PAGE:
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2018

Introduction

 

This blog post is the part of the series that showcase some of the work in JBeret family projects for modernizing Java batch processing.  Previously, we've discussed how to move your batch processing workload developed for Java SE standalone environment (see this post) and Java EE platform (see this post) to PaaS such as OpenShift.  They serve as good proof that standard-based batch applications can run with Java SE and Java EE (now Jakarta EE) both locally on bare meta and on cloud platform.

 

While it is great to be able to choose from either Java SE or Java EE environment for batch application, you may be wondering if it is possible to take advantage of both: leverage the lightweightness and flexibility of Java SE, and also the wide range of platform service in Java EE.  The answer is yes.  With the advent of Eclipse MicroProfile, the new opensource enterprise Java standard for microservices architecture, this type of usecase is well supported.  In this post, we will explore how to build and run microservices batch application with Thorntail (an implementation of Eclipse MicroProfile) both locally and on OpenShift.  We will be using numbers-chunk-thorntail, a fully functional sample batch application with Thorntail, to illustrate the steps.

 

Build and Run Thorntail-based Batch Application Locally

 

First, let's see how to build and run the sample application the traditionaly way locally, and familiarize ourselves with the application structure and batch job.  numbers-chunk-thorntail is a Java EE batch processing application and contains a single batch job as defined in numbers.xml.  Additionally, the project pom.xml declares Thorntail-related dependencies and plugins that enhance the regular WAR file into executable Thorntail-style uber jar (fat jar).

 

The numbers.xml batch job contains a single chunk-type step that reads a list of numbers by chunks and prints them to the console. The 2 batch artifacts used in this application are:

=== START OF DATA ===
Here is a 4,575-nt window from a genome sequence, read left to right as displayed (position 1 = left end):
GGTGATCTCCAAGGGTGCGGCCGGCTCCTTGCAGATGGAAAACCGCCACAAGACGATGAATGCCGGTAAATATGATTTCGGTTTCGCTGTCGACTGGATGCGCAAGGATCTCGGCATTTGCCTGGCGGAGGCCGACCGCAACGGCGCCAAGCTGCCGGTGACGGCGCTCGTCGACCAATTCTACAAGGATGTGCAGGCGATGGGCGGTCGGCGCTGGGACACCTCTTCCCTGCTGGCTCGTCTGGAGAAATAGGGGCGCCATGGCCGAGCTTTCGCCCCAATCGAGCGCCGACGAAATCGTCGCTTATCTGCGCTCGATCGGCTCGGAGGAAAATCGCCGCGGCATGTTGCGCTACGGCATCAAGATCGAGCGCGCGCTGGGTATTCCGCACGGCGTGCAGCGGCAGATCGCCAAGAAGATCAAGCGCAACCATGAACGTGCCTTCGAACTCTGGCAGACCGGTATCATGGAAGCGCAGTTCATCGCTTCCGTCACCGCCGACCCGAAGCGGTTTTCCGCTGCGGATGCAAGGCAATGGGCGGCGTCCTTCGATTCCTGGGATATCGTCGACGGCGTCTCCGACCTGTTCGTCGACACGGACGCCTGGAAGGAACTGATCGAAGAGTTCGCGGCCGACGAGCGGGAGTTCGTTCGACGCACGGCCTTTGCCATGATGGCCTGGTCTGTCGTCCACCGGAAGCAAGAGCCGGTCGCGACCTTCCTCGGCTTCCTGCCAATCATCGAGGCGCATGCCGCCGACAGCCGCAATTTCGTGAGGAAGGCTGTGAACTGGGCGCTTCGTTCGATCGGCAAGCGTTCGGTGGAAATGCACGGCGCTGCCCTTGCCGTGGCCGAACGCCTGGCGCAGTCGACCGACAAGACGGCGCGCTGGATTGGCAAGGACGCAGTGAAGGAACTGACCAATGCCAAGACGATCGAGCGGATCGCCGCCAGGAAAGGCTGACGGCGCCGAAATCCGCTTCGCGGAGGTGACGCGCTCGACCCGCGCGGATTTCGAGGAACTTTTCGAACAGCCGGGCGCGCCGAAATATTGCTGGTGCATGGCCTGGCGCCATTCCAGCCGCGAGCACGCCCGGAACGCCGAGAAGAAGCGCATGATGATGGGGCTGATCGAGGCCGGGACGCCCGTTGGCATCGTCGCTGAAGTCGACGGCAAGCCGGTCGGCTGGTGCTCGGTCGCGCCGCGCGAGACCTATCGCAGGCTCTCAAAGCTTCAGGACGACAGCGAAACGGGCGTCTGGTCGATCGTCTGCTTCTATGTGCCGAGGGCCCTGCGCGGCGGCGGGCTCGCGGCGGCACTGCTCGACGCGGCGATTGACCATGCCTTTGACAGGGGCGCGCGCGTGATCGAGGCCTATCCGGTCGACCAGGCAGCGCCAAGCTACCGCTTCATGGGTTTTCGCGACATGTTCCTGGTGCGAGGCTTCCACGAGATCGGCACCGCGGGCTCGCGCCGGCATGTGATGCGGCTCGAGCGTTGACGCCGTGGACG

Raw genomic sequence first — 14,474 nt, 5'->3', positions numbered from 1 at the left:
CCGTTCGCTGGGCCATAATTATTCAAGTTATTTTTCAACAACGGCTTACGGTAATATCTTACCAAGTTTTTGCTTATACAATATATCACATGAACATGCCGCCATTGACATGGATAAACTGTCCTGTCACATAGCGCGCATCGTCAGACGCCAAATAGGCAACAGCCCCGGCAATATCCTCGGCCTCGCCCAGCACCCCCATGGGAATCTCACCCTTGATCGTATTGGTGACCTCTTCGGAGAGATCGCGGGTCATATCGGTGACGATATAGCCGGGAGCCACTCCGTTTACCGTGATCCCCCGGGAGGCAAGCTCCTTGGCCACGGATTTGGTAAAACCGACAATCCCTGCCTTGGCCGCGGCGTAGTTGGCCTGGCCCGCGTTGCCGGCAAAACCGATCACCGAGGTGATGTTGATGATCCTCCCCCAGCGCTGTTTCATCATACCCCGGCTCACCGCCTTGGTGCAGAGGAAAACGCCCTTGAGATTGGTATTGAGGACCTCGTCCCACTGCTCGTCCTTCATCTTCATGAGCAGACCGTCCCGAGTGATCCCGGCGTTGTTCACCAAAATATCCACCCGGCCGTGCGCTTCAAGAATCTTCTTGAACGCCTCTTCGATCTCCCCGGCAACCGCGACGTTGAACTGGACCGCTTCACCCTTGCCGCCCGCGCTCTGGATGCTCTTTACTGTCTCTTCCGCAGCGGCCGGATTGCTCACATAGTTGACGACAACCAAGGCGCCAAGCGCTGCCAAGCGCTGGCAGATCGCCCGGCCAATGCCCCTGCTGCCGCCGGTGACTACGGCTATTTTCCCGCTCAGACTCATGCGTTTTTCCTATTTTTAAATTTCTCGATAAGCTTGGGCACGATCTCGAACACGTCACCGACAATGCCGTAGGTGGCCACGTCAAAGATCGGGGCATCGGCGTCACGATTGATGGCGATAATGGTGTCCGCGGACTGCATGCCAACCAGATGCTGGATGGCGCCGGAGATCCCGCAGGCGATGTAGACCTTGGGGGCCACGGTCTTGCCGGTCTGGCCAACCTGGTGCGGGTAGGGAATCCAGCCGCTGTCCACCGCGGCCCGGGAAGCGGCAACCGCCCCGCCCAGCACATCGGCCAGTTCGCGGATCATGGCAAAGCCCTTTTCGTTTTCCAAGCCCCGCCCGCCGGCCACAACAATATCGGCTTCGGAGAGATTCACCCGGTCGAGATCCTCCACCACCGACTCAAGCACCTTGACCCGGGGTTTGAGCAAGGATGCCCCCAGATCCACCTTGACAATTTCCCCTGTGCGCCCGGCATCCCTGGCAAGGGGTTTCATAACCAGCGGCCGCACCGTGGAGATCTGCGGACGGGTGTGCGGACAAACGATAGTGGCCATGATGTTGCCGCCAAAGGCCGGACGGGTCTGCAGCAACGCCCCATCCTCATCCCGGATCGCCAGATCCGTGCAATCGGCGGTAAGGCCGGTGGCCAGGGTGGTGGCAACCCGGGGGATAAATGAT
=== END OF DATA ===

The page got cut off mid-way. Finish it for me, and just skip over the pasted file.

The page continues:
This application also contains a singleton EJB, StartUpBean, which starts execution of batch job numbers.xml upon application deployment and Thorntail server start.

 

For complete batch job definition, see the JSL file numbers.xml.

 

To git-clone the sample application from github:

git clone https://github.com/jberet/numbers-chunk-thorntail.git 

 

To build the sample application with Maven:

mvn clean install  

 

The above step produces both a regular webapp WAR file, and an executable uber jar (fat jar) containing Thorntail runtime and all dependencies:

 

The above step produces both a regular webapp WAR file, and an executable uber jar (fat jar) containing

Thorntail runtime and all dependencies:

 

ls -l target/
-rw-r--r--  1 staff     258412 Sep 29 14:46 numbers-chunk-thorntail.war
-rw-r--r--  1 staff  112089497 Sep 29 14:46 numbers-chunk-thorntail-thorntail.jar

 

To run the Thorntail-based application locallym, you can either directly run it with the familiar java -jar command, or with mvn:

 

# Run with java -jar
java -jar target/numbers-chunk-thorntail-thorntail.jar

# Or run with mvn
mvn thorntail:run

 

The output should show that Thorntail is bootstrapped, batch application deployed, batch job started and completed, and Thorntail server keeps running.

Apart from this automatically started initial batch job execution, you can perform various batch processing operations with RESTful API calls, thanks to jberet-rest included in this application.  For instance, try the following commands in a separate terminal window:

 

# to start the job named `numbers`
curl -s -X POST -H 'Content-Type:application/json' "http://localhost:8080/api/jobs/numbers/start" | jq